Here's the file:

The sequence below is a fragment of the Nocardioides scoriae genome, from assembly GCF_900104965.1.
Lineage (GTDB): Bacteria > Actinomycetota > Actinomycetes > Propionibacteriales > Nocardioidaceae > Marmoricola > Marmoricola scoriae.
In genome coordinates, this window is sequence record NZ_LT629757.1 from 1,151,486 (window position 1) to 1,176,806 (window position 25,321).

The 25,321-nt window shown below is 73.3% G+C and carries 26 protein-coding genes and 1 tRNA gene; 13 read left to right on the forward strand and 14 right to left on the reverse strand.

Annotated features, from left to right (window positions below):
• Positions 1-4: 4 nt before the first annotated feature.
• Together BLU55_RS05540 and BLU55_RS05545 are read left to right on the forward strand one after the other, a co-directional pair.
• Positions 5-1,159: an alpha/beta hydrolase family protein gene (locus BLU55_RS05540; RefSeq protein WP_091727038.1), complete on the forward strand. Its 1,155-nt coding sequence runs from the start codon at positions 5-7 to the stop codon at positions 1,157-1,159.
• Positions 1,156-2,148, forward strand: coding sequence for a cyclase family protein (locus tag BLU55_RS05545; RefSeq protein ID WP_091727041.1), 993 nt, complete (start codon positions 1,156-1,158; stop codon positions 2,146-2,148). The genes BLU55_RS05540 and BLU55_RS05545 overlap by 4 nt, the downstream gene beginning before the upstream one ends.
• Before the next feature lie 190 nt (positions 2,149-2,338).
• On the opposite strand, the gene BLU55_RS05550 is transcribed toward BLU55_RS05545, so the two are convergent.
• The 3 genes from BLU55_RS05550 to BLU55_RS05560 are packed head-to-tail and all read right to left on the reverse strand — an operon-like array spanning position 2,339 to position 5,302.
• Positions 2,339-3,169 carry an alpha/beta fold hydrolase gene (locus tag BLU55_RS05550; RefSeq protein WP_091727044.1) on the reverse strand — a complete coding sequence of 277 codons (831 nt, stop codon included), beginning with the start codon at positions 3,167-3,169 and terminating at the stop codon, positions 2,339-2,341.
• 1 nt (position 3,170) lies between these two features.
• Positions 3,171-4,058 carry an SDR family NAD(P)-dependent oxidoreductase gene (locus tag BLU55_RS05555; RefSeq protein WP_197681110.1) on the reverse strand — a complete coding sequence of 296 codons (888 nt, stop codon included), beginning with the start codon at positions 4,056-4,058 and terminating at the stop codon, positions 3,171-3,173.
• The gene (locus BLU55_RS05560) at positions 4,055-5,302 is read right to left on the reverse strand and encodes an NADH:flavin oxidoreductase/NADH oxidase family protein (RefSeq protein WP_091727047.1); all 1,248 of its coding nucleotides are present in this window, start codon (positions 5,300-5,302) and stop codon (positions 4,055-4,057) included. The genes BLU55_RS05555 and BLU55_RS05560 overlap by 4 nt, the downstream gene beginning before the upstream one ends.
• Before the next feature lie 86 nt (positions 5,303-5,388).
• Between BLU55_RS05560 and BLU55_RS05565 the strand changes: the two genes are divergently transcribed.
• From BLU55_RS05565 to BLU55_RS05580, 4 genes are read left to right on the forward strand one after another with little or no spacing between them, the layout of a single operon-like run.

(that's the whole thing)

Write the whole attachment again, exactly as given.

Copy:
The sequence below is a fragment of the Nocardioides scoriae genome, from assembly GCF_900104965.1.
Lineage (GTDB): Bacteria > Actinomycetota > Actinomycetes > Propionibacteriales > Nocardioidaceae > Marmoricola > Marmoricola scoriae.
In genome coordinates, this window is sequence record NZ_LT629757.1 from 1,151,486 (window position 1) to 1,176,806 (window position 25,321).

The 25,321-nt window shown below is 73.3% G+C and carries 26 protein-coding genes and 1 tRNA gene; 13 read left to right on the forward strand and 14 right to left on the reverse strand.

Annotated features, from left to right (window positions below):
• Positions 1-4: 4 nt before the first annotated feature.
• Together BLU55_RS05540 and BLU55_RS05545 are read left to right on the forward strand one after the other, a co-directional pair.
• Positions 5-1,159: an alpha/beta hydrolase family protein gene (locus BLU55_RS05540; RefSeq protein WP_091727038.1), complete on the forward strand. Its 1,155-nt coding sequence runs from the start codon at positions 5-7 to the stop codon at positions 1,157-1,159.
• Positions 1,156-2,148, forward strand: coding sequence for a cyclase family protein (locus tag BLU55_RS05545; RefSeq protein ID WP_091727041.1), 993 nt, complete (start codon positions 1,156-1,158; stop codon positions 2,146-2,148). The genes BLU55_RS05540 and BLU55_RS05545 overlap by 4 nt, the downstream gene beginning before the upstream one ends.
• Before the next feature lie 190 nt (positions 2,149-2,338).
• On the opposite strand, the gene BLU55_RS05550 is transcribed toward BLU55_RS05545, so the two are convergent.
• The 3 genes from BLU55_RS05550 to BLU55_RS05560 are packed head-to-tail and all read right to left on the reverse strand — an operon-like array spanning position 2,339 to position 5,302.
• Positions 2,339-3,169 carry an alpha/beta fold hydrolase gene (locus tag BLU55_RS05550; RefSeq protein WP_091727044.1) on the reverse strand — a complete coding sequence of 277 codons (831 nt, stop codon included), beginning with the start codon at positions 3,167-3,169 and terminating at the stop codon, positions 2,339-2,341.
• 1 nt (position 3,170) lies between these two features.
• Positions 3,171-4,058 carry an SDR family NAD(P)-dependent oxidoreductase gene (locus tag BLU55_RS05555; RefSeq protein WP_197681110.1) on the reverse strand — a complete coding sequence of 296 codons (888 nt, stop codon included), beginning with the start codon at positions 4,056-4,058 and terminating at the stop codon, positions 3,171-3,173.
• The gene (locus BLU55_RS05560) at positions 4,055-5,302 is read right to left on the reverse strand and encodes an NADH:flavin oxidoreductase/NADH oxidase family protein (RefSeq protein WP_091727047.1); all 1,248 of its coding nucleotides are present in this window, start codon (positions 5,300-5,302) and stop codon (positions 4,055-4,057) included. The genes BLU55_RS05555 and BLU55_RS05560 overlap by 4 nt, the downstream gene beginning before the upstream one ends.
• Before the next feature lie 86 nt (positions 5,303-5,388).
• Between BLU55_RS05560 and BLU55_RS05565 the strand changes: the two genes are divergently transcribed.
• From BLU55_RS05565 to BLU55_RS05580, 4 genes are read left to right on the forward strand one after another with little or no spacing between them, the layout of a single operon-like run.